7 Decluttering Tips for Sorting Through Snail Mail
As we know, through rain, hail, sleet or snow, the mailman will always come. Nothing will stop this onslaught, at least until our society has gone completely electronic. But for now, you know that paper will pile up in the mailbox and subsequently in your home, six days a week. Don’t let these stacks get the best of you. Here are some tips on how to tame this common clutter-creator.
1. Bills - The life-changing step you can take instantly, if you haven’t already, is to go paperless. Have bills delivered through email. Pay them online. Keep electronic records. Your life will be easier, the environment will be happier, and you will clear clutter, time and stress out of your life.
NOTE: If you want to stop reading now, that’s okay, because this alone will make a difference.
2. Action Items - What about all of those other pesky important papers? Non-bills - license renewals, tax receipts, jury duty - should be assigned a home. This means they get a file, bin or container that is near your desk, computer, calendar, and/or bag if you plan to bring them to your office. A pile is acceptable, as long as it is an actionable pile that is reviewed on a regular basis.
NOTE: No shoving… in a drawer, under a newspaper, or wherever you shove best. Keep them somewhere you will see them and remember to take action.
3. Personal cards - Yes, a handwritten letter is a rarity these days, but no, this does not mean that it is a piece of art to be admired. A non-electronic invitation can be marked in your calendar and saved until the event in a tickler file. A thank you card or other personal note can be appreciated and thrown away. If you are a saver, you can file these items away in one box or large envelope labeled “keepsakes.”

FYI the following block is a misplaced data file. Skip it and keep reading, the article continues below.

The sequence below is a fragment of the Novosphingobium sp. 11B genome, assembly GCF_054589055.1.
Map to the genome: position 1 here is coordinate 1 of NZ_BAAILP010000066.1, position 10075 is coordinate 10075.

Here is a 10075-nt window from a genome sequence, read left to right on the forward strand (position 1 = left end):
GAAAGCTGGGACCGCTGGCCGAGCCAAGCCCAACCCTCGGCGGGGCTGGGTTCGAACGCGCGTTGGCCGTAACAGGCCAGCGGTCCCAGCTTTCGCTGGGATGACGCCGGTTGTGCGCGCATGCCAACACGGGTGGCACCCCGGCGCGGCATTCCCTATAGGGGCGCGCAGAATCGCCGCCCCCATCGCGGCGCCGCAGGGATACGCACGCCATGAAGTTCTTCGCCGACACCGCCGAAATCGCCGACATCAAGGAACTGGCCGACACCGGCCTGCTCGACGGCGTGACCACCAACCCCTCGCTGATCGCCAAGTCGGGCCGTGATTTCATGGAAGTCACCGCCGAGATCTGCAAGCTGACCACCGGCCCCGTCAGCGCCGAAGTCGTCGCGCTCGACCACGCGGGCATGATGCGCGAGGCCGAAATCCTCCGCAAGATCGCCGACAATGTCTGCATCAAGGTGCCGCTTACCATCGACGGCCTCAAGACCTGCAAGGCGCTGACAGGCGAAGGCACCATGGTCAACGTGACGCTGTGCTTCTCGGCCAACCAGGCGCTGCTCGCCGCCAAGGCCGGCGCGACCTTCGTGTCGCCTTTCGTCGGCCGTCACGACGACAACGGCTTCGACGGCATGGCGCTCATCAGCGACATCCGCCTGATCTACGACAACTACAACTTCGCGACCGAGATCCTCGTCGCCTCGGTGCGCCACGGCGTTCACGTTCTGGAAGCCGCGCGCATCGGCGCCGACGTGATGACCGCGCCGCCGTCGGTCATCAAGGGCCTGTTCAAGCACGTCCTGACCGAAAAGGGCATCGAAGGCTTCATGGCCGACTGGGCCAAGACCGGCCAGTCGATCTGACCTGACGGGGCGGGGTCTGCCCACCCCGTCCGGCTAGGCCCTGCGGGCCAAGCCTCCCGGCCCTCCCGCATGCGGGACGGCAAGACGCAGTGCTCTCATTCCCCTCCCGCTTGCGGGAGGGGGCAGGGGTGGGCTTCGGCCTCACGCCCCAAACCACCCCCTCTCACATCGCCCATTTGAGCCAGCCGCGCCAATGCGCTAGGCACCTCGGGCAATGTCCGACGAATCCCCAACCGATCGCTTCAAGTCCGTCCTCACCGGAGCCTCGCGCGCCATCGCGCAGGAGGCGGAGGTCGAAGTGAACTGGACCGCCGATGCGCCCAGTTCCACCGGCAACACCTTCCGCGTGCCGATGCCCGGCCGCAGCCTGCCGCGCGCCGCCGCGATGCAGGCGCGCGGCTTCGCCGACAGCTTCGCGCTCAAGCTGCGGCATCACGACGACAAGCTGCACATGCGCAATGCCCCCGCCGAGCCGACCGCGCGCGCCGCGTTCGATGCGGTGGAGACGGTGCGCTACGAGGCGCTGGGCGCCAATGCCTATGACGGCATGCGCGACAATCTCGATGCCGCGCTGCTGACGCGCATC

NOTE: A postcard from your cousin’s cruise through the Greek Islands can be hung on the fridge, saved with memorabilia or recycled. But really, best to just dump it; he will have plenty of pictures up on Facebook later.
4. Junk mail - Who decides what is “junk” and what isn’t? You do. Will you use that 20% off for carpet cleaning? Or see that new play at the local theater? Only you know the answer to that. Create a file for coupons that will truly be used within the next three months and for upcoming activities to check out. Otherwise, recycle these cards and get off the mailing lists permanently with a simple phone call or email to the source.
NOTE: Plan to review the file contents once per month. If the items are separated into categories, you are more likely to remember and find them when needed or wanted.
5. Catalogs - You placed one order at LL Bean five years ago and now receive a catalog from them weekly. Does it end up in a random pile with other important bills or mail? Throw it out. The best way to handle this mass waste of paper, space and time is to cancel them. Besides, almost every catalog is online, an easier, more accessible and environmental way to shop.
NOTE: A great resource for canceling catalogs is www.catalogchoice.org. They make it very easy to lose this mindless clutter from your home.
6. Magazines - If you relish the feel of paper between your fingers and can find magazines that are still in print, then be sure that you keep your monthly subscriptions in check. When the February issue arrives, dump January. If there are articles you haven’t yet read or specific photos you love, tear out those pages and file them with labels such as “to read”, “to research”, “décor”, etc.
NOTE: Magazine piles are the greatest trap of never-ending “I’ll get to those one day.” Avoid them from the start.
7. Most importantly - The key to managing the clutter of mail is to have an area that is set as a mail station. Think of this station as a holding area. When those papers enter your home, they are only waiting for their next destination: recycle, file, or action. The quicker the action, the less clutter and stress.
NOTE: The mailman will be back tomorrow, so be prepared.
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